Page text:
Interpreting principles in light of the practices to which they are to apply might raise the worry that practice-dependence lacks the critical distance necessary to subject the world as it is to proper moral scrutiny. Rather than demanding the abolition of practices plainly contrary to justice, the practice-dependent theorist suffers from a kind of adaptive preference formation, reversing the proper order and fitting principles to the ugly facts of the world as it is instead of demanding that those facts are changed to fit the principles. Practice-dependence becomes a kind of acquiescence in injustice, or at least a failure to explain what is just about the practices it cannot help but endorse.33Beginning with an interpretation of a practice gives that practice an unwarranted priority over the demands of justice. Yet we might wonder how much and what sort of distance critique requires, and what kind is available.

Practice-dependence certainly can critique practices, since they can always point to basic moral failures that need no real interpretation to condemn. For example, Sangiovanni claims that institutions which “depend on systematic and unmediated coercion to reproduce and sustain” themselves cannot be just, because justice requires that there “be some sense in which the terms of the institution are at least capable of being justified to all participants,” for example.34 Nor are practices necessarily coherent, either internally or with other practices. There was always a tension between the official egalitarianism of the United States and the racial hierarchies it inscribed into its legal system, for instance. Practice-dependent theorists can use these tensions to argue that practices demand their own or other practices’ abolition. Ronzoni draws on Rawls’ arguments about the importance of the basic structure to suggest that the current international order’s lack of regulation places excessive burdens on domestic political authorities, for example, and so should be reformed.35

It begs the question to assume that a practice’s vindication requires more distance than this. The practice-dependent theorist is not claiming the facts about the structure of a practice vindicate themselves, but that the set of rules which are to govern it will draw on its structure as part of their justification. They try to show, for example, that the rationale for a particular conception of justice depends on features of the practice it should govern, and that those features are absent elsewhere. Justifying the practice itself may require showing that the practice is permissible in terms of the larger practice it is part of, so that the justifiability of state sovereignty and the bounds of distributive justice it may impose depend on how practices of international and transnational cooperation ought to be governed. Providing a theory of how to govern international and transnational cooperation is well within the capability of practice-dependent theorists though.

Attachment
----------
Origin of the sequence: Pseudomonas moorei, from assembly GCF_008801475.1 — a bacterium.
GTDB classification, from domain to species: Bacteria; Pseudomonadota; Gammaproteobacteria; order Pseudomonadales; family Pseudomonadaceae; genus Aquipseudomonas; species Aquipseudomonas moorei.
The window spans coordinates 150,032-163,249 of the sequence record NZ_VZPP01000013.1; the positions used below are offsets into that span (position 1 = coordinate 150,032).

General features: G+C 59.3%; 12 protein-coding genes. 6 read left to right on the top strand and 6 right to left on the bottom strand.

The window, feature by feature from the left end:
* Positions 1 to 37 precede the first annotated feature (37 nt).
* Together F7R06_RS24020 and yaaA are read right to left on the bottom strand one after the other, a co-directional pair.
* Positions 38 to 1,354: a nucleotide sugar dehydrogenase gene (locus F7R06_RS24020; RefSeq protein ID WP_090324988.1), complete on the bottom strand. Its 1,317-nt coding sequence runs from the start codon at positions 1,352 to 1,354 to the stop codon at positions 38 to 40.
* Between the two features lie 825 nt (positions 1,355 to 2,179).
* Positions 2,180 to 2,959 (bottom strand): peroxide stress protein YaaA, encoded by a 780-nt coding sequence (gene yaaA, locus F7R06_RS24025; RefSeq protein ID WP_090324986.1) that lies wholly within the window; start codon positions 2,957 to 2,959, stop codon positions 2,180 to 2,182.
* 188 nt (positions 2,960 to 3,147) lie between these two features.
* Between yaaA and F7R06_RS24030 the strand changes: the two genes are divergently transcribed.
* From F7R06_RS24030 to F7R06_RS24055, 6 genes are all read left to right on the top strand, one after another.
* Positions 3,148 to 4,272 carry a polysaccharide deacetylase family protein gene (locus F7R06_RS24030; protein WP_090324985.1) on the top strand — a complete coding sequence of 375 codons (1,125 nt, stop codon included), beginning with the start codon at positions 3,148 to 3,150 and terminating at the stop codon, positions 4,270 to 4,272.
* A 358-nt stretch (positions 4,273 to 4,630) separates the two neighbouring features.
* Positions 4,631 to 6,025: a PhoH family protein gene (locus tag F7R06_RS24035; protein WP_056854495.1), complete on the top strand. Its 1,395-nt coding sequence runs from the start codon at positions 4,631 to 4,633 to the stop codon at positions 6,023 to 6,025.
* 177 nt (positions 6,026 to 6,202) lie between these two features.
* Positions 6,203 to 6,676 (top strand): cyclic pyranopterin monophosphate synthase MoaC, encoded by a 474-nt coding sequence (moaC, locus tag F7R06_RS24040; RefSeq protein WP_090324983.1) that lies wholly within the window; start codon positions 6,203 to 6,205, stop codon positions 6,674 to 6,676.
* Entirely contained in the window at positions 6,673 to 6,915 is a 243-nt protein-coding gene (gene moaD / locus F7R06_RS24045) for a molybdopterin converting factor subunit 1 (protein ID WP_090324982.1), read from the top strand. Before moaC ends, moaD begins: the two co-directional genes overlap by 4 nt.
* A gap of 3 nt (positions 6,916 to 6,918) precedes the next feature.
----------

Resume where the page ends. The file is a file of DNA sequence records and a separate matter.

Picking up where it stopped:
Meeting the demand for critical distance seems to require ignoring any details about the practices the principles being theorized are to govern. This is what avoiding granting priority to the unfortunate facts of the matter would presumably involve, since it is the shaping of the content of principles by the structure of their objects that appears objectionable, an unwarranted compromise with the world. Assuming nothing about the object of principles may make the principles that are arrived at inappropriate though, and poorly defended principles can hardly be a sound basis for critique either. After all, Cohen’s example of the camping trip fails to do the justificatory work he intended it to because it is too far from the facts about our collective life, not because it is too close to them. The principles appropriate for camping trips depend in part on what camping trips are like, just as the principles appropriate for collective life more generally depend on what that is like. Strong norms of communal reciprocity are appropriate for camping trips because the voluntariness and shortness of camping trips allows many conflicts of interest and moral disagreements to be smoothed over or set aside. Conflicts of interest and moral disagreements, however, are endemic to the experience of family life, let alone shared citizenship, and so norms of reciprocity need to be more circumscribed. In failing to pay sufficient attention to what the contexts he was theorizing were actually like, Cohen deprived his position of any critical potential by failing to adequately defend it. It is not clear then that ignoring the world gives theories purchase on what is wrong with it.36 Given that some practices will fail to meet the demands of the most minimal interpretation of whatever value it is proposed to govern them with, it is not clear that practice-dependence’s integration of features of the world into its justificatory structure means it does worse at articulating complaints about how things are than the available alternatives.

Fellow Travelers and Forgotten Forebears